A University program designed to help the 10,000 students employed on campus develop professional and life skills hosted its first of 16 interactive workshops to educate and offer professional growth opportunities.
The semester-long series is hosted by the Student Employee Excellence Development Program, referred to as SEED, a program launched in fall 2012 by the University’s Human Resource Services department.
Cecilia Lopez, Hogg Memorial Auditorium manager and member of SEED’s employee committee, presented a lecture on customer service with an emphasis on the FISH! Philosophy, a client-centered work model established in the Pike Place Fish Market in Seattle.
FISH! focuses on employees engaging customers and enjoying work in a high-energy environment, using four tenets: “be there,” “play,” “make their day” and “choose your attitude.”
“They exuded this positive attitude towards something that I wouldn’t think I would do if I worked at a fish market,” said Adrienne Teter, a radio-television-film junior who works at Hogg Auditorium. “They make remedial tasks seem really fun and exciting.”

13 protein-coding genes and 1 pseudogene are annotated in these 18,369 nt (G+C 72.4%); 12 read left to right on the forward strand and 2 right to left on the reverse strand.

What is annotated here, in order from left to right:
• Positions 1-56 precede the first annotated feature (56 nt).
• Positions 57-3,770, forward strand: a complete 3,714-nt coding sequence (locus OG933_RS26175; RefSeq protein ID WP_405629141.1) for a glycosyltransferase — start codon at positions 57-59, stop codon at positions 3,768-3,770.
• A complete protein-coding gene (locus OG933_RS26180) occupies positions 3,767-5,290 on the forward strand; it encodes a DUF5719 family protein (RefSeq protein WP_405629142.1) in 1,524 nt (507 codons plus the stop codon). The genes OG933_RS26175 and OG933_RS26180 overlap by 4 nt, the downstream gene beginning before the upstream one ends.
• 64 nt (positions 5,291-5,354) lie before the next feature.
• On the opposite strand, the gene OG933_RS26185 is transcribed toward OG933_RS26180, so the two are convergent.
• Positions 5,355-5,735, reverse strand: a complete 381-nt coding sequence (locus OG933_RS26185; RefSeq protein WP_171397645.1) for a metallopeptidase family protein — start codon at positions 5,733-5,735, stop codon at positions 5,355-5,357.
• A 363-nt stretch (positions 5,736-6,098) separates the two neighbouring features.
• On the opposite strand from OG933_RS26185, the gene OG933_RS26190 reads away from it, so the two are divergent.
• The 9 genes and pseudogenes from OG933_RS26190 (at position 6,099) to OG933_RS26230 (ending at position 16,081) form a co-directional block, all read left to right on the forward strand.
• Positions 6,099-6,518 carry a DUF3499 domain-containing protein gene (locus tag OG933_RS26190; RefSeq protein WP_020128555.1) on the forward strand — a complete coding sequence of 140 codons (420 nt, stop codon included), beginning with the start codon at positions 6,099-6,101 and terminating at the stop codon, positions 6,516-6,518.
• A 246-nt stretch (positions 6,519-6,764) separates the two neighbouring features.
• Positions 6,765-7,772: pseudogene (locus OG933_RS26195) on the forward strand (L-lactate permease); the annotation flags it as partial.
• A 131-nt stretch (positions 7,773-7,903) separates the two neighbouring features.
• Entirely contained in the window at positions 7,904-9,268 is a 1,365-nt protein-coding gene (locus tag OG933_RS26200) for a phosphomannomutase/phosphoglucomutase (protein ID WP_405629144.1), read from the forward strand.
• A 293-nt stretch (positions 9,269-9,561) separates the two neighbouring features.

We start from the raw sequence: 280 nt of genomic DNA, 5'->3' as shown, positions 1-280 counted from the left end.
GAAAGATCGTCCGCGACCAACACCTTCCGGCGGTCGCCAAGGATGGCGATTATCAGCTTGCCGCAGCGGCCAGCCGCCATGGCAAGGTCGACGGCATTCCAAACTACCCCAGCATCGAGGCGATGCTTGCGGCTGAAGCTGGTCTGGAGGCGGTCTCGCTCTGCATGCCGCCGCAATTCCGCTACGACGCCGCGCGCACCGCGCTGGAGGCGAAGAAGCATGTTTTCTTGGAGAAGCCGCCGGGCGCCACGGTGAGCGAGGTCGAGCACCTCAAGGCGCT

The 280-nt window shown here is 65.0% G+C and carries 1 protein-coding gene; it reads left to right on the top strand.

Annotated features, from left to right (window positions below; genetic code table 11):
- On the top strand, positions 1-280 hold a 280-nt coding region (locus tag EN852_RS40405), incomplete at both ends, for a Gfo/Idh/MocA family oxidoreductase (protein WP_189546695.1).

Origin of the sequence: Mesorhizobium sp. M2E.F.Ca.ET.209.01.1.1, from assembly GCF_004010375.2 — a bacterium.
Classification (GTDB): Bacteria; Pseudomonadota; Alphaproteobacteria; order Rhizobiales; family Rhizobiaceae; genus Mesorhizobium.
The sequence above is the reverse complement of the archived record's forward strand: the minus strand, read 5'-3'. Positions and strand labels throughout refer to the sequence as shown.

Though customer service desks often deal with many of the same questions, Lopez said employees must treat each customer as if he or she were the first to ask.
“We get a lot of calls — exact same calls — hundreds of people call in a day,” said Zach Lozano, a computer science junior who works at the Information Technology Services help desk. “It’s a matter of treating each customer as if they were your first call.”
After speaking on the FISH! Philosophy, Lopez divided workshop attendees into two groups that were given two separate scenarios unrelated to the philosophy to solve.
In one scenario, a customer approached an employee with a question about safety that the employee was unable to answer. The group concluded that employees should tell the customer if they don’t have an answer and should clarify with a supervisor later.
“Give them the disclaimer upfront: ‘I’m not 100 percent sure,’” said Damien Tubbs, an African and African-American studies junior. “If we can’t give them any information at all, we have to tell them they have to come back.”
Modeled after similar programs at other universities, SEED strives to educate and offer professional growth opportunities to on-campus student employees. Students may earn a SEED program certification by attending workshops and writing a final two-page paper about what they learned over the course of the program.
“We started it because we value our student employees and recognize the huge contribution they make to the University,” student employment coordinator Amy Lebowitz Greenspan said. “We also feel that what our student employees learn on the job is an important and valuable part of what they learn at the University.”